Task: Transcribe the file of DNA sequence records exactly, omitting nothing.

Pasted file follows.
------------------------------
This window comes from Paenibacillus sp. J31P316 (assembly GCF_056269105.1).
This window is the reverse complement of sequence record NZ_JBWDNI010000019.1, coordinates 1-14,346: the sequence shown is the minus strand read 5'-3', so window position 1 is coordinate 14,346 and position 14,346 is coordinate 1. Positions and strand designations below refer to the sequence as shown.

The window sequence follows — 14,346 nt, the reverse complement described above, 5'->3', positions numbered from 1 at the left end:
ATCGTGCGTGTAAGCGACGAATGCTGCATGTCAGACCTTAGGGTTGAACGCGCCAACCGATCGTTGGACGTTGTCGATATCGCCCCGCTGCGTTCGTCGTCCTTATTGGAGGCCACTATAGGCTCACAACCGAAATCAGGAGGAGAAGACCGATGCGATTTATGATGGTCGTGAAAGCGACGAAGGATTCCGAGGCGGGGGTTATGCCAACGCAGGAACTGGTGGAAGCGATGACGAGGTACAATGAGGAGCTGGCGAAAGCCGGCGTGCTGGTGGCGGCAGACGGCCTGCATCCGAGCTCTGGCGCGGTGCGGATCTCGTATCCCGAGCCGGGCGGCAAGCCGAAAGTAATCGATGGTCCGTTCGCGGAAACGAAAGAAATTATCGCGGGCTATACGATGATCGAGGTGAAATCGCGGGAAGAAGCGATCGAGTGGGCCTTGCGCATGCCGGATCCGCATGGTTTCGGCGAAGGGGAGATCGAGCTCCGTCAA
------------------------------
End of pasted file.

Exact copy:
This window comes from Paenibacillus sp. J31P316 (assembly GCF_056269105.1).
This window is the reverse complement of sequence record NZ_JBWDNI010000019.1, coordinates 1-14,346: the sequence shown is the minus strand read 5'-3', so window position 1 is coordinate 14,346 and position 14,346 is coordinate 1. Positions and strand designations below refer to the sequence as shown.

The window sequence follows — 14,346 nt, the reverse complement described above, 5'->3', positions numbered from 1 at the left end:
ATCGTGCGTGTAAGCGACGAATGCTGCATGTCAGACCTTAGGGTTGAACGCGCCAACCGATCGTTGGACGTTGTCGATATCGCCCCGCTGCGTTCGTCGTCCTTATTGGAGGCCACTATAGGCTCACAACCGAAATCAGGAGGAGAAGACCGATGCGATTTATGATGGTCGTGAAAGCGACGAAGGATTCCGAGGCGGGGGTTATGCCAACGCAGGAACTGGTGGAAGCGATGACGAGGTACAATGAGGAGCTGGCGAAAGCCGGCGTGCTGGTGGCGGCAGACGGCCTGCATCCGAGCTCTGGCGCGGTGCGGATCTCGTATCCCGAGCCGGGCGGCAAGCCGAAAGTAATCGATGGTCCGTTCGCGGAAACGAAAGAAATTATCGCGGGCTATACGATGATCGAGGTGAAATCGCGGGAAGAAGCGATCGAGTGGGCCTTGCGCATGCCGGATCCGCATGGTTTCGGCGAAGGGGAGATCGAGCTCCGTCAA